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The cost-of-living crisis is placing more people at risk of being unable to afford to heat their homes.

We know living in cold housing contributes to many negative physical health outcomes. There is increasing evidence that being unable to keep warm at home also has negative mental health impacts.

If we don’t put in place further economic support and policies to protect vulnerable energy consumers so that everyone is able to live in warm dry housing, we risk worsening mental health outcomes for our population.

Cold housing is a significant public health issue in many countries.1-3 Cold housing and energy poverty (also known as energy hardship in Aotearoa4), are caused by factors such as poor building quality, energy and electricity costs and availability, occupant needs, and household income.

Cold housing is linked to poor physical health. But we are now seeing more evidence that it can have a negative impact on mental health as well.

What does the latest research say?

A new study from the UK6 finds a clear link between transitioning into a situation of energy poverty, where people find themselves unable to adequately heat their homes, and increased risk of severe mental distress.  

The researchers, Amy Clair and Emma Baker from the University of Adelaide, used data from the UK Household Longitudinal survey to track mental distress — including depression and anxiety — across  40,000 households over time. The researchers focused on people who had at one point said they were able to heat their home adequately but then later said that was no longer the case.

I wrote a commentary on the study for the journal Evidence Based Nursing in which I highlight the most important finding: “becoming unable to keep the home adequately warm between survey waves was associated with statistically significant increases in the odds of reporting severe mental distress”.5

For people with good mental health initially, the odds of reporting severe mental distress after becoming unable to keep the home adequately warm almost doubled. When people were already experiencing mental health distress initially, the odds of severe mental health distress were more than tripled when they became unable to heat their homes.5

What does the other available evidence say?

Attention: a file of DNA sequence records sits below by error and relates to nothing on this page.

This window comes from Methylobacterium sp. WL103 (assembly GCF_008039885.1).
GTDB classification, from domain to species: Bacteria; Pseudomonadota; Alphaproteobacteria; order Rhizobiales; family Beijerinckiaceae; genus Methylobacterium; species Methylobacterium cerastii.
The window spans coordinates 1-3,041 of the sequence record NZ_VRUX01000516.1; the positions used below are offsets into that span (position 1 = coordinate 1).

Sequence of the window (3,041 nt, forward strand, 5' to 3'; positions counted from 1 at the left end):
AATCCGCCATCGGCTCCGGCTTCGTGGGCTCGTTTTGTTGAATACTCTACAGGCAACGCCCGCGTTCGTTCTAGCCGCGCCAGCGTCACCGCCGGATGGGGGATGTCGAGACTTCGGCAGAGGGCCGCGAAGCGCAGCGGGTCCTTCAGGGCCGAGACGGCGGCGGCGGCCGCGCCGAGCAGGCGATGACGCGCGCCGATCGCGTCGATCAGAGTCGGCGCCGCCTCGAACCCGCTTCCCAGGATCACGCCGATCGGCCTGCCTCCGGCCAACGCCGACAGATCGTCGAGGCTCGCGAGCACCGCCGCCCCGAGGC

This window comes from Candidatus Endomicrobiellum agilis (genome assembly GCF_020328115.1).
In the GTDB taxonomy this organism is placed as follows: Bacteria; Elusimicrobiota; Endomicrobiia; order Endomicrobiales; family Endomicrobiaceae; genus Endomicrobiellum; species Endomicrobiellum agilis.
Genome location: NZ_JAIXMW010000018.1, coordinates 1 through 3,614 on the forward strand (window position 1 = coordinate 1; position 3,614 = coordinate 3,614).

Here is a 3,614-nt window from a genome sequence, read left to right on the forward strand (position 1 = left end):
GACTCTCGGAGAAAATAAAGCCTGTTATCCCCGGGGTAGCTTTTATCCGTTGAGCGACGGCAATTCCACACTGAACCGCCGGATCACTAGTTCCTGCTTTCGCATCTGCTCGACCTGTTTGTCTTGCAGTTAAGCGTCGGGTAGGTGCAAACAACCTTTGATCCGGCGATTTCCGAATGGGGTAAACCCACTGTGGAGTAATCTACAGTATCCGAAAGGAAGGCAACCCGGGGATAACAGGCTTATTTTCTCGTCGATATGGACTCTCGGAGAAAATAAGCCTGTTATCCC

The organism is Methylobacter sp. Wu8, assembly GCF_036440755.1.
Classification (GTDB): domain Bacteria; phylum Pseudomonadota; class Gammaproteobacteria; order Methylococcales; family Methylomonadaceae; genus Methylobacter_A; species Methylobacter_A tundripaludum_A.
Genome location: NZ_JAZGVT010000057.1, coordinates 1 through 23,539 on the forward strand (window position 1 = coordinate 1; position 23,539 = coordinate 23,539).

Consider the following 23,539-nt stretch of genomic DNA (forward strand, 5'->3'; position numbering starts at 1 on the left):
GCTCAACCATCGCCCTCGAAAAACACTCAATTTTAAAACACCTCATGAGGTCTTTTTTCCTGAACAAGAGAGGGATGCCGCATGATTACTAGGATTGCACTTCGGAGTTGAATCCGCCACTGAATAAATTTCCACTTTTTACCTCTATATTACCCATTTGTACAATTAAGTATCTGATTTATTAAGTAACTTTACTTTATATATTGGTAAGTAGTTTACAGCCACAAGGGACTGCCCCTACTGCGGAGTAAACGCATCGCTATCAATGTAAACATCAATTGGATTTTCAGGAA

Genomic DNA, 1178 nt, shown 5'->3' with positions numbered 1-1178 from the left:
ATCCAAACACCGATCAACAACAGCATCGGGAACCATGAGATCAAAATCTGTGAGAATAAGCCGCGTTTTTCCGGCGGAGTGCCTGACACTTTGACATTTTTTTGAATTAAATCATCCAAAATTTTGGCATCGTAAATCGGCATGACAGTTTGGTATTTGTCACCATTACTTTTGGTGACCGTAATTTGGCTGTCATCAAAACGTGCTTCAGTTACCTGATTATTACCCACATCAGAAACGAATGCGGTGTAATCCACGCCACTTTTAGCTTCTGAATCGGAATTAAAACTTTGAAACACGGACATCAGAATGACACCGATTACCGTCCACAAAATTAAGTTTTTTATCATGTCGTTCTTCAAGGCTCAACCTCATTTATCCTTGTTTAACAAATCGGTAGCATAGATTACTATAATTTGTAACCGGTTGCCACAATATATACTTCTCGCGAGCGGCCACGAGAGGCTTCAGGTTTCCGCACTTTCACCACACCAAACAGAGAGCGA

The new research aligns with previous studies in this area. Research using longitudinal survey data from Australia has shown that being in energy poverty lowers subjective wellbeing or life satisfaction.7 Another UK study also found a link between energy poverty and lower life satisfaction.8 

Another Australian study using methods similar to the UK study outlined above also shows that when peoples circumstances change and they are no longer able to afford heating their homes, their mental health declines.9

What can we learn from this research in Aotearoa?

In Aotearoa, those who are most at risk of energy poverty include Māori and Pasifika peoples, older people, households with children and especially single parent households, tertiary students and disabled persons.10-15 In the last measurement before COVID-19 (using 2018-2019 data), 134,000 households or 7.6% of households in Aotearoa reported that they could not afford to keep their homes adequately warm.4 It has likely gotten worse. People have spent much more time at home during colder months due to COVID-19 lockdowns and necessary preventative health measures. At the same time, as in other countries, the cost of living has rapidly increased and domestic energy prices have continued to rise.

The Winter Energy Payment policy is designed to help households in Aotearoa receiving the government superannuation and some other welfare packages to keep warm during winter. But necessary changes to increase support in response to the COVID-19 pandemic have made it difficult to assess the impact of the policy.16

In a study measuring bedroom temperatures across Aotearoa overnight 84% were below 18oC,17 the minimum healthy indoor temperature recommended by the World Health Organization.1 Another study showed that the cost to heat a child’s bedroom in Wellington during a winter month (NZ$58) would use around 46% of the Winter Energy Payment.11 These studies indicate that the Winter Energy Payment, while useful, may need to be better targeted towards those most at risk (eg. households with children, disabled people, low-income households) and the payment level increased, to achieve the goal of keeping people warm at home in winter.

We know that even relatively simple interventions that make small improvements in housing quality so that people can keep warm at home have positive effects on social, health, and economic wellbeing. Take for example the extremely successful cross-government Healthy Homes Initiative programme that aims to create warmer, drier, healthier homes for eligible families. Evaluation of the programme shows that the Healthy Homes Initiatives have reduced hospitalisations by almost 20%, as well as increasing school attendance and employment among people living in these households.18

Energy poverty and cold housing contribute to preventable negative health and mental health outcomes. Current increases in the cost of living and energy prices present a significant mental health risk, and the economic burden of energy poverty and cold housing are likely to have been underestimated.5 19